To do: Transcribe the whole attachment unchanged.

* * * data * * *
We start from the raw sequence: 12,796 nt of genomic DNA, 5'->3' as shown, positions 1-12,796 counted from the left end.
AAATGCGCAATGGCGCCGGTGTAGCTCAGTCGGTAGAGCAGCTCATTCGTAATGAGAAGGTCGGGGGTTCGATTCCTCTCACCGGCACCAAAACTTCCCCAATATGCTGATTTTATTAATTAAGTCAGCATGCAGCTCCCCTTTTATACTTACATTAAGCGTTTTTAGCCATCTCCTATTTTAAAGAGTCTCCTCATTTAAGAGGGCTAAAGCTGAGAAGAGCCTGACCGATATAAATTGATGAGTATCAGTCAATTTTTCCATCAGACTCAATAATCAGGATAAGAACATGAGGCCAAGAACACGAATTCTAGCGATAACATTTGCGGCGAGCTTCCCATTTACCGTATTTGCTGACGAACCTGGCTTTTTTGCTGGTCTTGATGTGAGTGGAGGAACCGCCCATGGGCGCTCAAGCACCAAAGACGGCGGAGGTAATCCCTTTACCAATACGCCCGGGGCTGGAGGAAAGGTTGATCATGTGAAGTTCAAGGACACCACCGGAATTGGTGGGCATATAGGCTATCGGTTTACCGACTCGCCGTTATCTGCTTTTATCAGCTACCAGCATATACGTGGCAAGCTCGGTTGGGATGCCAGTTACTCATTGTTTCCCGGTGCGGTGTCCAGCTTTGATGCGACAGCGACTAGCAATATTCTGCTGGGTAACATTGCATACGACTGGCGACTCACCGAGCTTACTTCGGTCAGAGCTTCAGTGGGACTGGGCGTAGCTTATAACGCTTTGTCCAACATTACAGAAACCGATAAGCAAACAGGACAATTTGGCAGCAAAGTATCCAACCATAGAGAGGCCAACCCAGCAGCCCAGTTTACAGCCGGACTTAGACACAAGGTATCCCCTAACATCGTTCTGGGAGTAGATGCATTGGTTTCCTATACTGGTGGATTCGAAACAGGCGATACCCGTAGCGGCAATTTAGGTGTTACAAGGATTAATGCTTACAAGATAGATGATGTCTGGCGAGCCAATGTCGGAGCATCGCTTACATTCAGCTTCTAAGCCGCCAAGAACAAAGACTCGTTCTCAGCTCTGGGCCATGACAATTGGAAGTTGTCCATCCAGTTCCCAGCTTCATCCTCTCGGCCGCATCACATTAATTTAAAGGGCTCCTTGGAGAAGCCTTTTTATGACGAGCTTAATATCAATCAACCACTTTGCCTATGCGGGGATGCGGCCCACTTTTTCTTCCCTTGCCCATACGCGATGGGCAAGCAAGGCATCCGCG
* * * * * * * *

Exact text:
We start from the raw sequence: 12,796 nt of genomic DNA, 5'->3' as shown, positions 1-12,796 counted from the left end.
AAATGCGCAATGGCGCCGGTGTAGCTCAGTCGGTAGAGCAGCTCATTCGTAATGAGAAGGTCGGGGGTTCGATTCCTCTCACCGGCACCAAAACTTCCCCAATATGCTGATTTTATTAATTAAGTCAGCATGCAGCTCCCCTTTTATACTTACATTAAGCGTTTTTAGCCATCTCCTATTTTAAAGAGTCTCCTCATTTAAGAGGGCTAAAGCTGAGAAGAGCCTGACCGATATAAATTGATGAGTATCAGTCAATTTTTCCATCAGACTCAATAATCAGGATAAGAACATGAGGCCAAGAACACGAATTCTAGCGATAACATTTGCGGCGAGCTTCCCATTTACCGTATTTGCTGACGAACCTGGCTTTTTTGCTGGTCTTGATGTGAGTGGAGGAACCGCCCATGGGCGCTCAAGCACCAAAGACGGCGGAGGTAATCCCTTTACCAATACGCCCGGGGCTGGAGGAAAGGTTGATCATGTGAAGTTCAAGGACACCACCGGAATTGGTGGGCATATAGGCTATCGGTTTACCGACTCGCCGTTATCTGCTTTTATCAGCTACCAGCATATACGTGGCAAGCTCGGTTGGGATGCCAGTTACTCATTGTTTCCCGGTGCGGTGTCCAGCTTTGATGCGACAGCGACTAGCAATATTCTGCTGGGTAACATTGCATACGACTGGCGACTCACCGAGCTTACTTCGGTCAGAGCTTCAGTGGGACTGGGCGTAGCTTATAACGCTTTGTCCAACATTACAGAAACCGATAAGCAAACAGGACAATTTGGCAGCAAAGTATCCAACCATAGAGAGGCCAACCCAGCAGCCCAGTTTACAGCCGGACTTAGACACAAGGTATCCCCTAACATCGTTCTGGGAGTAGATGCATTGGTTTCCTATACTGGTGGATTCGAAACAGGCGATACCCGTAGCGGCAATTTAGGTGTTACAAGGATTAATGCTTACAAGATAGATGATGTCTGGCGAGCCAATGTCGGAGCATCGCTTACATTCAGCTTCTAAGCCGCCAAGAACAAAGACTCGTTCTCAGCTCTGGGCCATGACAATTGGAAGTTGTCCATCCAGTTCCCAGCTTCATCCTCTCGGCCGCATCACATTAATTTAAAGGGCTCCTTGGAGAAGCCTTTTTATGACGAGCTTAATATCAATCAACCACTTTGCCTATGCGGGGATGCGGCCCACTTTTTCTTCCCTTGCCCATACGCGATGGGCAAGCAAGGCATCCGCG